Andrew Sullivan in New York Magazine:
While we’re on the subject of Trump’s “foreign policy,” I can’t get out of my head two recent White House pressers with two foreign leaders. The first showed a petulant, scowling child seated next to the leader of the free world, Angela Merkel. He pouted; he pursed his lips; and he refused pointedly to shake her hand, even after she suggested it. By many accounts, his private conversation revolved around Germany’s financial contribution to NATO, insisting, as if the alliance were a shakedown racket, that the Germans repay the U.S. countless billions for defense over the years. It was as if the Second World War had never happened.
Now watch the public meeting with the Egyptian dictator Abdel Fattah el-Sisi. Trump was almost as fawning, excited, and thrilled as the Egyptian leader himself. “We agree on so many things,” the president said. He praised the tyrant for his “fantastic” record; he nodded and beamed when Sisi noted that he hadn’t been allowed in the White House under Obama. And then the handshake — except this time, it was markedly un-Trumpy. There was no sudden pull, no endless glad-handing, merely a brief, affectionate normal handshake. And a giant beam on both faces.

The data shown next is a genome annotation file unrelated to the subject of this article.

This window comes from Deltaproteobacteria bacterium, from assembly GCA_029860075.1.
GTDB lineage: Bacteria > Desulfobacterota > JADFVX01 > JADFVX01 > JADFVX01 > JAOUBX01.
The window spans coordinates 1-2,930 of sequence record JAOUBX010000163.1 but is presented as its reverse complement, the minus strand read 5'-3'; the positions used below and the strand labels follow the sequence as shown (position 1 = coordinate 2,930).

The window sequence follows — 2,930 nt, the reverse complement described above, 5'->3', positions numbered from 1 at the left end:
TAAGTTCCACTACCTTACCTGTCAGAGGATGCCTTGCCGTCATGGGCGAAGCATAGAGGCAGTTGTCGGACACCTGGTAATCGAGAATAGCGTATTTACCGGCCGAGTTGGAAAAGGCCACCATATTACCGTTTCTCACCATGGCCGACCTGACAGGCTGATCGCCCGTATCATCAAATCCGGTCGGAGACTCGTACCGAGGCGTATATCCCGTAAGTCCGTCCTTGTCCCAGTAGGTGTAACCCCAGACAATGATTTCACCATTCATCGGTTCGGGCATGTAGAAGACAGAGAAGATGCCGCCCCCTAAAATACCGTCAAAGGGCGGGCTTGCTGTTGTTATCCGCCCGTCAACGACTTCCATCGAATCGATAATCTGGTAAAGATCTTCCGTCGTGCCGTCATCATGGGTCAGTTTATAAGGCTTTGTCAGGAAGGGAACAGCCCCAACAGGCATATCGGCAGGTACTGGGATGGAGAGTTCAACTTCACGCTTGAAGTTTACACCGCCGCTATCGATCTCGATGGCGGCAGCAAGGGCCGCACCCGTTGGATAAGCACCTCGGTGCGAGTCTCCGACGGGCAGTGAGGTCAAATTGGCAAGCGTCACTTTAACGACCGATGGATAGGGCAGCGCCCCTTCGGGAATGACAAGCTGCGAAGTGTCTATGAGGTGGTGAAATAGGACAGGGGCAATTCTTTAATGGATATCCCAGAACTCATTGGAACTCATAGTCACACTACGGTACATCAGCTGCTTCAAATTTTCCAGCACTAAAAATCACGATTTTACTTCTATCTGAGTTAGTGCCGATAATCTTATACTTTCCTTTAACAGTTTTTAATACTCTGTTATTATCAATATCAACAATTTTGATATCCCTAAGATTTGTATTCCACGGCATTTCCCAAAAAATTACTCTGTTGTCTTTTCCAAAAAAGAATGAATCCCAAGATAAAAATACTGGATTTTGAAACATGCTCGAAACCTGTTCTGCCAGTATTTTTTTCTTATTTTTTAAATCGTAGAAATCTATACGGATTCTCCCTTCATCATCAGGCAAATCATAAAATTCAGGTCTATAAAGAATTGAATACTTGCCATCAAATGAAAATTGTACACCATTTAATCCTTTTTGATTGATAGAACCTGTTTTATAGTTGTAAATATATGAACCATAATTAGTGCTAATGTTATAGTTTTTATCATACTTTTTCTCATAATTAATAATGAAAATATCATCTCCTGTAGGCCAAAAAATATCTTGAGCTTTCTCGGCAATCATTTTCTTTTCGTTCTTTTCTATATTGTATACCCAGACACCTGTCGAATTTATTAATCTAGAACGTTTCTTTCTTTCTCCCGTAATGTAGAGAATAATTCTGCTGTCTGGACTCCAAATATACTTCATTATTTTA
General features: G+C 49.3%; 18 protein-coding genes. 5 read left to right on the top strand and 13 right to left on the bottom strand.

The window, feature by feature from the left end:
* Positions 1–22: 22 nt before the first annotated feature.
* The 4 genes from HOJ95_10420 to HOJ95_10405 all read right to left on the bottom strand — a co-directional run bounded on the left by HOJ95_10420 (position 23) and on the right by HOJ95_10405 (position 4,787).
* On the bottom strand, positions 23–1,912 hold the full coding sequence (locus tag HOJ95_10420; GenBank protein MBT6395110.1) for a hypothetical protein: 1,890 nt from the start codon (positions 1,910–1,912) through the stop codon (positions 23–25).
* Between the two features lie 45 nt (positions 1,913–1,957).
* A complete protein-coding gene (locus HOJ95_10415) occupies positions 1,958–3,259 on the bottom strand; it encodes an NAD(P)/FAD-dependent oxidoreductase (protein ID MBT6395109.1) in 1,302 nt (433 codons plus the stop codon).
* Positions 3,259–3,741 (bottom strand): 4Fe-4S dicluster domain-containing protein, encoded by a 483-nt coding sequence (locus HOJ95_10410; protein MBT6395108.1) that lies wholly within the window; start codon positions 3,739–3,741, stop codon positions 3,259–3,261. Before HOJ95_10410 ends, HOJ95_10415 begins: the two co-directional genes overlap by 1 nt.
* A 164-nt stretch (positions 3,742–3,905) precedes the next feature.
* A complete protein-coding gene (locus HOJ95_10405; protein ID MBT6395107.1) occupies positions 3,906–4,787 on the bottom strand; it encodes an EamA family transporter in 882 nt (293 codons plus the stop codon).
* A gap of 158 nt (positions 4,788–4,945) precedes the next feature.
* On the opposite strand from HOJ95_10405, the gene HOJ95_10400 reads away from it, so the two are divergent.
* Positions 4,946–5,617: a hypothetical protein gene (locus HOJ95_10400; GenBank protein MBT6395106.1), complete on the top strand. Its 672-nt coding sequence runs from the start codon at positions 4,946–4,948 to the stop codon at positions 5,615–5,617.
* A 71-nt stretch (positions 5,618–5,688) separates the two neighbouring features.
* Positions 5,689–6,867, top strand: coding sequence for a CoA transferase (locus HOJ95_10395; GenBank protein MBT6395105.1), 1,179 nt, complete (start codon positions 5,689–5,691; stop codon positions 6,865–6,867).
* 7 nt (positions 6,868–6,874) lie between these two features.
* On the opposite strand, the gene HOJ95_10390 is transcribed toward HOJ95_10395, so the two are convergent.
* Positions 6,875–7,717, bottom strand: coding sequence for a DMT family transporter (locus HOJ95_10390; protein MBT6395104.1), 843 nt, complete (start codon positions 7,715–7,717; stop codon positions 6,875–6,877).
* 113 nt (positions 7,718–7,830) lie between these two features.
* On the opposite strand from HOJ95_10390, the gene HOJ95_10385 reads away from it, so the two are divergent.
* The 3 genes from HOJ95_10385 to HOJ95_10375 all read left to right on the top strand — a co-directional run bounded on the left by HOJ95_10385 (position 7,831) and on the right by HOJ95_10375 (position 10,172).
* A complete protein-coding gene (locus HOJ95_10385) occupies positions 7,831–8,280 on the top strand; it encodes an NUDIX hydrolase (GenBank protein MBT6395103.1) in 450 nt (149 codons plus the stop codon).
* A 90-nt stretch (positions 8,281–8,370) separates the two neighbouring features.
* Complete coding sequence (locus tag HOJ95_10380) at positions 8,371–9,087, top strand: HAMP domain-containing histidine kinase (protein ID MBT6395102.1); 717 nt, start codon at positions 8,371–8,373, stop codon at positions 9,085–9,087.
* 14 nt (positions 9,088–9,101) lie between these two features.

The contrast sickens. I completely understand the realist belief that the U.S. needs Egypt for strategic purposes. For all the foulness of its current regime, which overthrew a democratically elected government, there’s a reasonable case that developing a good relationship with the leadership there is important. I’m not a purist in these matters. But what I cannot fathom are the supine paeans of praise for a dictatorship, and the obvious thrill Trump got from sitting down with another thug in a suit. After Sisi’s military coup, the Egyptian leader was “elected” by a Soviet-style 96.1 percent of the vote. Tens of thousands of people are currently political prisoners. Torture is commonplace. Coptic Christians are persecuted. The press has been completely cowed by threats, violence, and imprisonment. Freedom House argues that civil society in Egypt has been “crushed.” Sisi’s brutal repression of Islamism has, moreover, led to a surge of terror attacks in the last few years.
As a giant cherry on the shit sundae, the U.S. gives Egypt aid of, on average, $1.3 billion a year — well over $35 billion since 1978. Why, one wonders, would Trump harangue democratic Germany, which receives no direct aid, while fawning over a dictator of a country that is one of the top recipients of American tax-payers dollars? Yes, I know he has a soft spot for tyrants. But squeezing a democracy for hundreds of billions while rhetorically fellating a dictator who actually does suck the Treasury dry seems, well, as coherent as his “policy” on Syria.